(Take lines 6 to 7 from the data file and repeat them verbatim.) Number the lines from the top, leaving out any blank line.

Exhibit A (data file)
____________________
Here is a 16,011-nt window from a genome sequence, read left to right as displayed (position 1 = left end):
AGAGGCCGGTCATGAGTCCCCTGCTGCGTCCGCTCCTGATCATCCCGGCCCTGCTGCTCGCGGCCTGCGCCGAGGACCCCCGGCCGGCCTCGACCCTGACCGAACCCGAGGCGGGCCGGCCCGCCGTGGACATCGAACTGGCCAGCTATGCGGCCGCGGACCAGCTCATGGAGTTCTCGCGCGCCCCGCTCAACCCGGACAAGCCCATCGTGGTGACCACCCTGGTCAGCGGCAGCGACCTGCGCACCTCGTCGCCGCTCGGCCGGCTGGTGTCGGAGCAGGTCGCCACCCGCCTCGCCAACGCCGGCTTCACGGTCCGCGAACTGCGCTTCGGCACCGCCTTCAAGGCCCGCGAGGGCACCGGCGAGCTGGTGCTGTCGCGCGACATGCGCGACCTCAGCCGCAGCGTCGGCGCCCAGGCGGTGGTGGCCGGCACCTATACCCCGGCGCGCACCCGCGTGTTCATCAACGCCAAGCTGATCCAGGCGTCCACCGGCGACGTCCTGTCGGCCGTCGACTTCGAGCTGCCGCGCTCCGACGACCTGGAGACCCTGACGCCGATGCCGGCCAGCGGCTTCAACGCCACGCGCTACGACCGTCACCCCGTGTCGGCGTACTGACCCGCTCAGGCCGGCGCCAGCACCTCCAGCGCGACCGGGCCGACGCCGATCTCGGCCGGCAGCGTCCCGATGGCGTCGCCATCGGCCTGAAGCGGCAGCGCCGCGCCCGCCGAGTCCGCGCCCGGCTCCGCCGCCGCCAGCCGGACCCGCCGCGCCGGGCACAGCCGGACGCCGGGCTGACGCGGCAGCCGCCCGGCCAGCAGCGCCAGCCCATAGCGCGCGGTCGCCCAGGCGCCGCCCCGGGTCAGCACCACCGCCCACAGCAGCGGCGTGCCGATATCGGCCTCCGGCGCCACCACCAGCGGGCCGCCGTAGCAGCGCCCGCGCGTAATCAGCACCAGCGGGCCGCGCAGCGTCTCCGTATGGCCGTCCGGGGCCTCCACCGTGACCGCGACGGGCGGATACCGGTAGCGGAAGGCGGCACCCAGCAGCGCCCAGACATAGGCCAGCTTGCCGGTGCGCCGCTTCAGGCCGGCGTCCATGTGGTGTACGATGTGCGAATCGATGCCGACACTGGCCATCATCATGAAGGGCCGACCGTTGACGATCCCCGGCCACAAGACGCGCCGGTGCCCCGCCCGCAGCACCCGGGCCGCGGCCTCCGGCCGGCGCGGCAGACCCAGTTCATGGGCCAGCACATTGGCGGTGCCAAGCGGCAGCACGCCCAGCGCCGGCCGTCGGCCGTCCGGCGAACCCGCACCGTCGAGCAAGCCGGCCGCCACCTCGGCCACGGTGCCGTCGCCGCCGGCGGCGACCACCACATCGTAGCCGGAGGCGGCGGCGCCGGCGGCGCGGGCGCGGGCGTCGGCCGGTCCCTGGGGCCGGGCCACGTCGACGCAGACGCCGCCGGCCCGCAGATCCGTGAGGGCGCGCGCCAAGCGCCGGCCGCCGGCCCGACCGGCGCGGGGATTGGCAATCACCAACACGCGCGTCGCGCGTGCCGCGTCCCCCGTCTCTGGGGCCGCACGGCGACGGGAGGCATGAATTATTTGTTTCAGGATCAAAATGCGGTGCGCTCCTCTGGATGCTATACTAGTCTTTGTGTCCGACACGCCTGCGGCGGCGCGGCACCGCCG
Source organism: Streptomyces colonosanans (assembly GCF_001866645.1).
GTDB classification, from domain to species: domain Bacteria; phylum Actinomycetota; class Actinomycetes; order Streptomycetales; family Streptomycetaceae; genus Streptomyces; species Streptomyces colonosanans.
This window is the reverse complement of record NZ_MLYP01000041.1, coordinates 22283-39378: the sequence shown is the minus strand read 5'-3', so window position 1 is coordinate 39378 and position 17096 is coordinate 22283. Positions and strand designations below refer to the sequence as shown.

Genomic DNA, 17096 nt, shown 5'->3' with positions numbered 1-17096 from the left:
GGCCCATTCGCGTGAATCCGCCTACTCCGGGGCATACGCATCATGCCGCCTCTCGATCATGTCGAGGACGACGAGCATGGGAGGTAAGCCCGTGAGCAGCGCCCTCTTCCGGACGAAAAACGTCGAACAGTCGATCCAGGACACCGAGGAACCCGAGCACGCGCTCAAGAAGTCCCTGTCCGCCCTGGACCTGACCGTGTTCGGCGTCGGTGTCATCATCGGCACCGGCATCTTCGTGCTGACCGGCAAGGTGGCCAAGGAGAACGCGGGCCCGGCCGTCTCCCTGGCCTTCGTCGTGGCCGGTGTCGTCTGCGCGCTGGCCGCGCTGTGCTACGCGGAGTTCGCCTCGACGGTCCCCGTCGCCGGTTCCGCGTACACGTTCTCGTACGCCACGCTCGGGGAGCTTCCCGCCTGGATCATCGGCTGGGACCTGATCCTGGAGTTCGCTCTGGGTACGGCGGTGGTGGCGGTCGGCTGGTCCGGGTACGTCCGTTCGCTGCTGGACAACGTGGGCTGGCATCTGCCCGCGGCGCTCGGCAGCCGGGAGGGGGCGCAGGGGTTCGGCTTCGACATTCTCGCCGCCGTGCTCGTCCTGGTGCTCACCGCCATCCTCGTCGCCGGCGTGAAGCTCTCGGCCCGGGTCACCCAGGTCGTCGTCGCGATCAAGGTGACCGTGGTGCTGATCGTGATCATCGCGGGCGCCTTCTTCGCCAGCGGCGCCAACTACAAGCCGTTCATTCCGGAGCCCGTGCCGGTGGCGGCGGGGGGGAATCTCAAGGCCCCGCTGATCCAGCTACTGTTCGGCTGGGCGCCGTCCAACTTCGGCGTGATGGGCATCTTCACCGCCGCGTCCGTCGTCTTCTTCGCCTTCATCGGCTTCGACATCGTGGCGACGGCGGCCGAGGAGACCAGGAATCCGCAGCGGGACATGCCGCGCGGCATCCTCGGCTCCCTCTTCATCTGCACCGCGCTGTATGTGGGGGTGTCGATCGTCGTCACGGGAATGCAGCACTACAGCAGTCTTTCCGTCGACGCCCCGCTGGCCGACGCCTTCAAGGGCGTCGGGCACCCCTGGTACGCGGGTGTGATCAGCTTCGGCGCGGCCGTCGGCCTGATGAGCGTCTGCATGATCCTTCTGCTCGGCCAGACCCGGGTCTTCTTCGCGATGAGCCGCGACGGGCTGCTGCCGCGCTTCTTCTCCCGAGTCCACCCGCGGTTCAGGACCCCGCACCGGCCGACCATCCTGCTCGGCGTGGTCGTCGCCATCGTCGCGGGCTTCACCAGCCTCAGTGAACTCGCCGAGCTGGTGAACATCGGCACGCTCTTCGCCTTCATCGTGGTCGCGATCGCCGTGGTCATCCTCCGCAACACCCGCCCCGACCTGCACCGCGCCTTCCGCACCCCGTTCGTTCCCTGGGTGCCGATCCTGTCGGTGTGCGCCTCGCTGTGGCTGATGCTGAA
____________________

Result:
Genomic DNA, 17096 nt, shown 5'->3' with positions numbered 1-17096 from the left:
GGCCCATTCGCGTGAATCCGCCTACTCCGGGGCATACGCATCATGCCGCCTCTCGATCATGTCGAGGACGACGAGCATGGGAGGTAAGCCCGTGAGCAGCGCCCTCTTCCGGACGAAAAACGTCGAACAGTCGATCCAGGACACCGAGGAACCCGAGCACGCGCTCAAGAAGTCCCTGTCCGCCCTGGACCTGACCGTGTTCGGCGTCGGTGTCATCATCGGCACCGGCATCTTCGTGCTGACCGGCAAGGTGGCCAAGGAGAACGCGGGCCCGGCCGTCTCCCTGGCCTTCGTCGTGGCCGGTGTCGTCTGCGCGCTGGCCGCGCTGTGCTACGCGGAGTTCGCCTCGACGGTCCCCGTCGCCGGTTCCGCGTACACGTTCTCGTACGCCACGCTCGGGGAGCTTCCCGCCTGGATCATCGGCTGGGACCTGATCCTGGAGTTCGCTCTGGGTACGGCGGTGGTGGCGGTCGGCTGGTCCGGGTACGTCCGTTCGCTGCTGGACAACGTGGGCTGGCATCTGCCCGCGGCGCTCGGCAGCCGGGAGGGGGCGCAGGGGTTCGGCTTCGACATTCTCGCCGCCGTGCTCGTCCTGGTGCTCACCGCCATCCTCGTCGCCGGCGTGAAGCTCTCGGCCCGGGTCACCCAGGTCGTCGTCGCGATCAAGGTGACCGTGGTGCTGATCGTGATCATCGCGGGCGCCTTCTTCGCCAGCGGCGCCAACTACAAGCCGTTCATTCCGGAGCCCGTGCCGGTGGCGGCGGGGGGGAATCTCAAGGCCCCGCTGATCCAGCTACTGTTCGGCTGGGCGCCGTCCAACTTCGGCGTGATGGGCATCTTCACCGCCGCGTCCGTCGTCTTCTTCGCCTTCATCGGCTTCGACATCGTGGCGACGGCGGCCGAGGAGACCAGGAATCCGCAGCGGGACATGCCGCGCGGCATCCTCGGCTCCCTCTTCATCTGCACCGCGCTGTATGTGGGGGTGTCGATCGTCGTCACGGGAATGCAGCACTACAGCAGTCTTTCCGTCGACGCCCCGCTGGCCGACGCCTTCAAGGGCGTCGGGCACCCCTGGTACGCGGGTGTGATCAGCTTCGGCGCGGCCGTCGGCCTGATGAGCGTCTGCATGATCCTTCTGCTCGGCCAGACCCGGGTCTTCTTCGCGATGAGCCGCGACGGGCTGCTGCCGCGCTTCTTCTCCCGAGTCCACCCGCGGTTCAGGACCCCGCACCGGCCGACCATCCTGCTCGGCGTGGTCGTCGCCATCGTCGCGGGCTTCACCAGCCTCAGTGAACTCGCCGAGCTGGTGAACATCGGCACGCTCTTCGCCTTCATCGTGGTCGCGATCGCCGTGGTCATCCTCCGCAACACCCGCCCCGACCTGCACCGCGCCTTCCGCACCCCGTTCGTTCCCTGGGTGCCGATCCTGTCGGTGTGCGCCTCGCTGTGGCTGATGCTGAA